Crohn's Disease and Diabetes

Crohns patients with diabetes more likely to require surgery

/ Author:  / Reviewed by: Joseph V. Madia, MD

(RxWiki News) When a patient is diagnosed with Crohn's disease, doctors most commonly try to treat them first with medication. Surgery is another treatment option, however, doctors generally do not know which patients will need it.

New research finds that patients who have both diabetes and Crohn's are six times more likely to require surgery for Crohn's than patients without diabetes. This information might help doctors decide what type of medical interventions are most appropriate for patients with both conditions.

"Crohn's patients with diabetes may be at greater risk for surgery."

The study authors, led by Dr. Jason Harper of the University of Washington School of Medicine in Seattle, wanted to compare surgery rates for patients with Crohn's and diabetes, compared to Crohn's patients who didn't have diabetes.

Crohn's disease is characterized by inflammation of the gastrointestinal tract. It is an autoimmune disease where a reaction of the immune system causes painful inflammation. Patients experience abdominal cramping, fever and fatigue, among other symptoms. Surgery is an option for patients if the disease does not respond to medication or other therapies.

Diabetes is a chronic disease of high sugar levels in the blood affecting more than 20 million Americans.

Both diseases are chronic, or life-long, and there is no cure for either. But both Crohn's and diabetes are increasingly diagnosed among Americans, for unrelated reasons. Type 2 diabetes is associated with obesity, while the causes of Crohn's are still unknown.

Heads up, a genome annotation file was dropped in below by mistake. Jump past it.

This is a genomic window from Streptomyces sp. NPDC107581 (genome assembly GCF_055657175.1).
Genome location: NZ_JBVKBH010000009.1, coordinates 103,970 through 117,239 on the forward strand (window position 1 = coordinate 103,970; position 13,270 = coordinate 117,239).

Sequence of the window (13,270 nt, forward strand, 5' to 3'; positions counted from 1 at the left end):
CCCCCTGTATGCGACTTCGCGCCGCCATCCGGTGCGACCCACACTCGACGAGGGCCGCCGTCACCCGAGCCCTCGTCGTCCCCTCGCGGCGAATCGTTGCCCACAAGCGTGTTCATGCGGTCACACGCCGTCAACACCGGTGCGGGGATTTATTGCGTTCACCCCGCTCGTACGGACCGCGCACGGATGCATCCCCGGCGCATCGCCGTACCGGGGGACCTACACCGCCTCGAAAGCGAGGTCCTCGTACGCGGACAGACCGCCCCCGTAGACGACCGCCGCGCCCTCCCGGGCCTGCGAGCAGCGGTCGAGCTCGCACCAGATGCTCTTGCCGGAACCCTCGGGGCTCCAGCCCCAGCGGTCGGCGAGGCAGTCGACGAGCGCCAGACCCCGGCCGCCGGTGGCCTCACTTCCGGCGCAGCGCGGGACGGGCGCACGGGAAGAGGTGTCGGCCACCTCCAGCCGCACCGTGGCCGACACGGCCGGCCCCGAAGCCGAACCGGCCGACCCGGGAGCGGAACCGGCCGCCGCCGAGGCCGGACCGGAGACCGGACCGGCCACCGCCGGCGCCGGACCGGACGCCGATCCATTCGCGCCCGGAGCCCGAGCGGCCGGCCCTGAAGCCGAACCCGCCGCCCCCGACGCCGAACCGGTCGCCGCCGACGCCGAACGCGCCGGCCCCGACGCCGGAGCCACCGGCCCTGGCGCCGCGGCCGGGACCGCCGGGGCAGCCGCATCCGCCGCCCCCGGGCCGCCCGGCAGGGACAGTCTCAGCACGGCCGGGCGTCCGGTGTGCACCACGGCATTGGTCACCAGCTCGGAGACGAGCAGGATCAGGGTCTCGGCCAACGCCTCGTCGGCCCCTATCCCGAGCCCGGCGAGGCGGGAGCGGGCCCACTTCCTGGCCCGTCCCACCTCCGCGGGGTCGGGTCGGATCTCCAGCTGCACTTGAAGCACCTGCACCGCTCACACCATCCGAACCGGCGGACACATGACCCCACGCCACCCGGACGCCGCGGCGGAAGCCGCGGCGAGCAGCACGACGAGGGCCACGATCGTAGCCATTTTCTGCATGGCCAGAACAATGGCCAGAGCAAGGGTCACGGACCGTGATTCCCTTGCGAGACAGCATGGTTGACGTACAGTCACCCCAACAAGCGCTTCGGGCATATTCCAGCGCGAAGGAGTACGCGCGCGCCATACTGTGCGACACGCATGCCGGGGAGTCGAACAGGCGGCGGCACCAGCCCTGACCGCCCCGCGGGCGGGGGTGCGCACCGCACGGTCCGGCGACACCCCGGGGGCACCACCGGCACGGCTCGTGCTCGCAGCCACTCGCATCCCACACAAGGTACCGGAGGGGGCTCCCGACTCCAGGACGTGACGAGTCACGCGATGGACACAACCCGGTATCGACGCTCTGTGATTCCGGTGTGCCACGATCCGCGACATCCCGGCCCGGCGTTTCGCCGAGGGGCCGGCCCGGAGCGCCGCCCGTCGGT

Out of 240 patients in the study, 16 had diabetes, or 6.7 percent. They had been diagnosed with the disease before the study got started in 2004. The diabetic patients were typically older than the non-diabetic group, but other than that, they didn't differ greatly from the control group.

Over the five year trial, 12 patients with diabetes underwent surgery, along with 71 of the non-diabetic group. After adjusting for other risk factors, the researchers found that diabetes was a significant predictor for surgery. In other words, if you have diabetes and Crohn's, you are much more likely to have surgery than a patient with just Crohn's.

The study authors concluded that physicians should consider this information when deciding what type of therapy is most appropriate for their patients.

The study was published in the journal Alimentary Pharmacology and Therapeutics in November 2011.

Reviewed by: 
Review Date: 
November 25, 2011
Last Updated:
November 29, 2011